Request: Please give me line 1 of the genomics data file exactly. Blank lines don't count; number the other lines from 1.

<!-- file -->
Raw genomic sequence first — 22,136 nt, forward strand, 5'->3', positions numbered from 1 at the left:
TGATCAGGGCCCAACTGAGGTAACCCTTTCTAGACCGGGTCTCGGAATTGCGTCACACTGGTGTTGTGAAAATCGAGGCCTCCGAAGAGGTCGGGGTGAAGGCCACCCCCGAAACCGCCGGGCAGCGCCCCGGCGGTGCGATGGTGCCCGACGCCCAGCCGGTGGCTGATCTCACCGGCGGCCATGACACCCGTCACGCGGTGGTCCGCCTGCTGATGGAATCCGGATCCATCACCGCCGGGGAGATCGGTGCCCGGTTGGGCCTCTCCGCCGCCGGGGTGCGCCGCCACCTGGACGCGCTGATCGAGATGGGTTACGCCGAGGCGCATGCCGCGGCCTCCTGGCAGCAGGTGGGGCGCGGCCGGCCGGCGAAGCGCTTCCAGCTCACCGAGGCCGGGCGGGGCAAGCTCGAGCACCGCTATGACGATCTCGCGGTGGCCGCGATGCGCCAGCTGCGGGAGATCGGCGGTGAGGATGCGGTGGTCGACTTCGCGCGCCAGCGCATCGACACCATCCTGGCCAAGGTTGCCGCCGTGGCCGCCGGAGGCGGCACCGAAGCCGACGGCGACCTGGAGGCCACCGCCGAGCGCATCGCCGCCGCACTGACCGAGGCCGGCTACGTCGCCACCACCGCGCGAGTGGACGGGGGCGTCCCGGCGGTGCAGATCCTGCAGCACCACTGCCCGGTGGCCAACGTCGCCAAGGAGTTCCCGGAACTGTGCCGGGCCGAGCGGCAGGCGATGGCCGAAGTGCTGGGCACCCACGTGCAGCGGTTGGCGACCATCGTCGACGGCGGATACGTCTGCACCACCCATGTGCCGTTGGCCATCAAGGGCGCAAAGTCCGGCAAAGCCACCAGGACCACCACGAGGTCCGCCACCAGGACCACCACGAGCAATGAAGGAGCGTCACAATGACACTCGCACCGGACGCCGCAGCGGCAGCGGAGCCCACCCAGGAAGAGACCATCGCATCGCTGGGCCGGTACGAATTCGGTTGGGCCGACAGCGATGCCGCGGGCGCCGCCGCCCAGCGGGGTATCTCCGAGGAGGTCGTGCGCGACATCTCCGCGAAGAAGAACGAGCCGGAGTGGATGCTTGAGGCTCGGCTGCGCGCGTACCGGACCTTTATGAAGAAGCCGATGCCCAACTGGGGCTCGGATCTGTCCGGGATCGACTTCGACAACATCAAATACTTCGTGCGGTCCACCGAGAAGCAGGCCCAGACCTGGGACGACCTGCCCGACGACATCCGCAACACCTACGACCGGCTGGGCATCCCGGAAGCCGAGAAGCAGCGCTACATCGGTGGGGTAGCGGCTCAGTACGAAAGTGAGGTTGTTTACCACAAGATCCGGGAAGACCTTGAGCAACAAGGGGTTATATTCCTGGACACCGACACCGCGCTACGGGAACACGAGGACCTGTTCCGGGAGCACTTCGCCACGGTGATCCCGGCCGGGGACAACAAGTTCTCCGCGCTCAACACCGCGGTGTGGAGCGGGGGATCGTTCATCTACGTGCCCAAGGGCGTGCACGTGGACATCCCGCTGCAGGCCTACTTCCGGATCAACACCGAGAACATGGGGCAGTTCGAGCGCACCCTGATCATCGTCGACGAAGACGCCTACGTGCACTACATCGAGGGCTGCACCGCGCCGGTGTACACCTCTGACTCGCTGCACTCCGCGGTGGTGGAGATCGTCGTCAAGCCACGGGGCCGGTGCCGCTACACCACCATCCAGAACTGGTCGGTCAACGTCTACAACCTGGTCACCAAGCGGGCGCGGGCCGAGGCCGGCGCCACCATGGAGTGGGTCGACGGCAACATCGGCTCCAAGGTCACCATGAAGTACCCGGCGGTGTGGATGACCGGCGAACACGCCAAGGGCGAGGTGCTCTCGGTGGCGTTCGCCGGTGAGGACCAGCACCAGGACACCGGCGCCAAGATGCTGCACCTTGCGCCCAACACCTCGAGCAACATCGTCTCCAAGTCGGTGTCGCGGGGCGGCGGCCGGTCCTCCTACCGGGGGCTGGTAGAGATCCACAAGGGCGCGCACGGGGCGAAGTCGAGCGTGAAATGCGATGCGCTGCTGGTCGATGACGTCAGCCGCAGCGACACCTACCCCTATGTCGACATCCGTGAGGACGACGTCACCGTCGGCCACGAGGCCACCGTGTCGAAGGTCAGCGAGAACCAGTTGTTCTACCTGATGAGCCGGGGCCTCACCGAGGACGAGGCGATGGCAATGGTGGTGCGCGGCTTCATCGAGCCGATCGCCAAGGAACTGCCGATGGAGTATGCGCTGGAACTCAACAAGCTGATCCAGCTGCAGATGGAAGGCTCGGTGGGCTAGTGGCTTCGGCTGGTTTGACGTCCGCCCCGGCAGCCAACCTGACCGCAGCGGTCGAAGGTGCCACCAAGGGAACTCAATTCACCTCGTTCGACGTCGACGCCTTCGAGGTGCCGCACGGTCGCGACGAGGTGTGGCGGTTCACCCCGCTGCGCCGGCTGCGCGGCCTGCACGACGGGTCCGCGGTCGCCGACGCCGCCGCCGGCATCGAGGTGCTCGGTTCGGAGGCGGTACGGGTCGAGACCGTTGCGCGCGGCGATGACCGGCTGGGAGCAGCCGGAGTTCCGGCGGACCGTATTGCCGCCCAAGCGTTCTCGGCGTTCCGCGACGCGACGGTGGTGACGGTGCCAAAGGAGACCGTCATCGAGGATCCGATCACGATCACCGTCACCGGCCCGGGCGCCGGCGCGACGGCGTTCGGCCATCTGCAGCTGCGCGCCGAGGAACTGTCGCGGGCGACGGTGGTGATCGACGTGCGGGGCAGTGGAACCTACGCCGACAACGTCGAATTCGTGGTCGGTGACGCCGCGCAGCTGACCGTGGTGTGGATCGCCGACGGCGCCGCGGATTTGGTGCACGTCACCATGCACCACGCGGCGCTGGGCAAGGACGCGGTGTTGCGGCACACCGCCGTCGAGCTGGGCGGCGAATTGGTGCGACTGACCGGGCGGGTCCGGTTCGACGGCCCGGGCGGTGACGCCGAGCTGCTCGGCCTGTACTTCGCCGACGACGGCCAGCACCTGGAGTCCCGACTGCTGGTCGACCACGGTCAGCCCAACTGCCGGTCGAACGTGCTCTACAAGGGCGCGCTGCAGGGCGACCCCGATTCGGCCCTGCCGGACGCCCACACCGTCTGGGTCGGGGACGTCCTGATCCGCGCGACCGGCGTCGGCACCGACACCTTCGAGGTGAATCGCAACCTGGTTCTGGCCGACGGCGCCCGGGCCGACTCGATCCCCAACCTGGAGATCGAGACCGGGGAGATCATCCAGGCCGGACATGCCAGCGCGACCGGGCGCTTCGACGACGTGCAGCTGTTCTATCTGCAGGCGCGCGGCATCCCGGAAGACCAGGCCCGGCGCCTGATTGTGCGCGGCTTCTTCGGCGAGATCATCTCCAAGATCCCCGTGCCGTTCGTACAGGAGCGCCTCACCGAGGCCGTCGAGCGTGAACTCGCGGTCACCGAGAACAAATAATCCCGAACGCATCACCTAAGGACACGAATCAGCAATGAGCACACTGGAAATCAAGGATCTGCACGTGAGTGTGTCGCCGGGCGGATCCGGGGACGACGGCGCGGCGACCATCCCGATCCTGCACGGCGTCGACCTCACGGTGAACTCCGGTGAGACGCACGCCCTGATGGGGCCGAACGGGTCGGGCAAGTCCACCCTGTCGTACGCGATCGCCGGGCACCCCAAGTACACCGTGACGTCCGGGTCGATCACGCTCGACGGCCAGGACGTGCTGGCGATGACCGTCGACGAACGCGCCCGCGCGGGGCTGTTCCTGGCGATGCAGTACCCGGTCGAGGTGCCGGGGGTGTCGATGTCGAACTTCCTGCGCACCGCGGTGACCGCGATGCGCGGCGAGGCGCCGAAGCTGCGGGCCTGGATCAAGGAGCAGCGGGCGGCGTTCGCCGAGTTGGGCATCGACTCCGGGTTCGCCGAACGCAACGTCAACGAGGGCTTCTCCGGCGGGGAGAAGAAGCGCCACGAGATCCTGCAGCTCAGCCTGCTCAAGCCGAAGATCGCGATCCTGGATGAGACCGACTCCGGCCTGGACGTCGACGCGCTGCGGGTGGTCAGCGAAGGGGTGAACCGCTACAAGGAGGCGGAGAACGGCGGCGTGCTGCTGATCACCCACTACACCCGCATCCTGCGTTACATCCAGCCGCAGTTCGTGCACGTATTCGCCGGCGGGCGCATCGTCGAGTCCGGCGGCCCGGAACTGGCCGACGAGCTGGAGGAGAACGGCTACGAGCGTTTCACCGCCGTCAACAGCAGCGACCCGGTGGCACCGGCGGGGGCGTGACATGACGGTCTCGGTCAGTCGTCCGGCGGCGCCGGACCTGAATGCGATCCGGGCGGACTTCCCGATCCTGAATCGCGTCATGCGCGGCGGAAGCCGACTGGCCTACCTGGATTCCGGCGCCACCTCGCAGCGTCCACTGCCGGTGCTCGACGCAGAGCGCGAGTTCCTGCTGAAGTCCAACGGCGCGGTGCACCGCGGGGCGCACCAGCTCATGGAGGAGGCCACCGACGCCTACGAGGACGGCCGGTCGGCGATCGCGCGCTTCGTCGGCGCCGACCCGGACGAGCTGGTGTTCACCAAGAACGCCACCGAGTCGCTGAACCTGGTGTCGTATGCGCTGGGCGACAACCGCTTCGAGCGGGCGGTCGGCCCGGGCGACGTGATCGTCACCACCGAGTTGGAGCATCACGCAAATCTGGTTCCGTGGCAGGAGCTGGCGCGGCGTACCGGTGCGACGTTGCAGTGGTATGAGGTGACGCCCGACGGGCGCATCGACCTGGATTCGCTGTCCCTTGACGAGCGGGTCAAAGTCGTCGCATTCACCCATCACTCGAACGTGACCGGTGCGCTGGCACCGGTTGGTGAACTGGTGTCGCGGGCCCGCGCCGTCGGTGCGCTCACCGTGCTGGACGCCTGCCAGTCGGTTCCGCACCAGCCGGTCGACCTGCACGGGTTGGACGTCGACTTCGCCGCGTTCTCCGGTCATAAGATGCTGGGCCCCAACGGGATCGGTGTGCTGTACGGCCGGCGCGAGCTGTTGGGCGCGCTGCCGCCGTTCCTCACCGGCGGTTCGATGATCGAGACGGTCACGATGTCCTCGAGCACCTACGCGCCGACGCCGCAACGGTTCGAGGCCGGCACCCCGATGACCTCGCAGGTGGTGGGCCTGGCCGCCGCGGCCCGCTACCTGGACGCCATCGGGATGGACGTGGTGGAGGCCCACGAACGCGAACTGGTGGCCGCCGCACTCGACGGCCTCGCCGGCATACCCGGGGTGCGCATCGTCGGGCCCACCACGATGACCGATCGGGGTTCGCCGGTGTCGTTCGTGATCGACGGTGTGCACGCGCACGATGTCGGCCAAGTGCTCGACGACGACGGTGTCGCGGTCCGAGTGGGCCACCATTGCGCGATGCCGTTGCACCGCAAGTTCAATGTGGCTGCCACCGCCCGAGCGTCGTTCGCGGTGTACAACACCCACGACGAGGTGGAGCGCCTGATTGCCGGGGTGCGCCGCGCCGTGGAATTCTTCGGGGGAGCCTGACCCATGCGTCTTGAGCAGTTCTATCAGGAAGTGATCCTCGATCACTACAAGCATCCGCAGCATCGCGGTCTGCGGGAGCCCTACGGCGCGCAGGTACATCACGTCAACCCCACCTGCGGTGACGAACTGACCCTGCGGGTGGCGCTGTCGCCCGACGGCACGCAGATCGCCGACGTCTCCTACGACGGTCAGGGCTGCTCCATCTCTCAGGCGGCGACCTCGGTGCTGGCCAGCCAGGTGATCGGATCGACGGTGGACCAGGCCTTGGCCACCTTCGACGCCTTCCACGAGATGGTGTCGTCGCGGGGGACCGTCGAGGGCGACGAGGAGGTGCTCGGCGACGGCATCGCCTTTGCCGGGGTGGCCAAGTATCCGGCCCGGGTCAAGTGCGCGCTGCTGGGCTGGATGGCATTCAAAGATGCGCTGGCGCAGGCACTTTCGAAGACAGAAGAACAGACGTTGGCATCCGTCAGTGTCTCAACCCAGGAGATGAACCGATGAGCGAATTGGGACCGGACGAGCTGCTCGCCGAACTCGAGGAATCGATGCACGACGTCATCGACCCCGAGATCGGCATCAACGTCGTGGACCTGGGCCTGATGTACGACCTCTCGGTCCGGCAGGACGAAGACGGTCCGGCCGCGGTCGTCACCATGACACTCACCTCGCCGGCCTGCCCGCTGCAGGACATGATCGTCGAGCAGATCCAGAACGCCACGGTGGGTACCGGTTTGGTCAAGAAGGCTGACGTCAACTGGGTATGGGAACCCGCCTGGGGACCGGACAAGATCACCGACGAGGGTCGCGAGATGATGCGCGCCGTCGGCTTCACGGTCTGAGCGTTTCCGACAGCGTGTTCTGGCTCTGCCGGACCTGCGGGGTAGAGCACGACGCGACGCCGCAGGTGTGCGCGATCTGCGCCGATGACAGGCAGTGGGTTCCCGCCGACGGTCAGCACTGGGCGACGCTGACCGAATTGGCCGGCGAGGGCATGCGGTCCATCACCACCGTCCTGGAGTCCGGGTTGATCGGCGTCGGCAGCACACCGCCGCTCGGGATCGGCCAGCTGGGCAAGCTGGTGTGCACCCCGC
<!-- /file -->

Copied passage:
Raw genomic sequence first — 22,136 nt, forward strand, 5'->3', positions numbered from 1 at the left: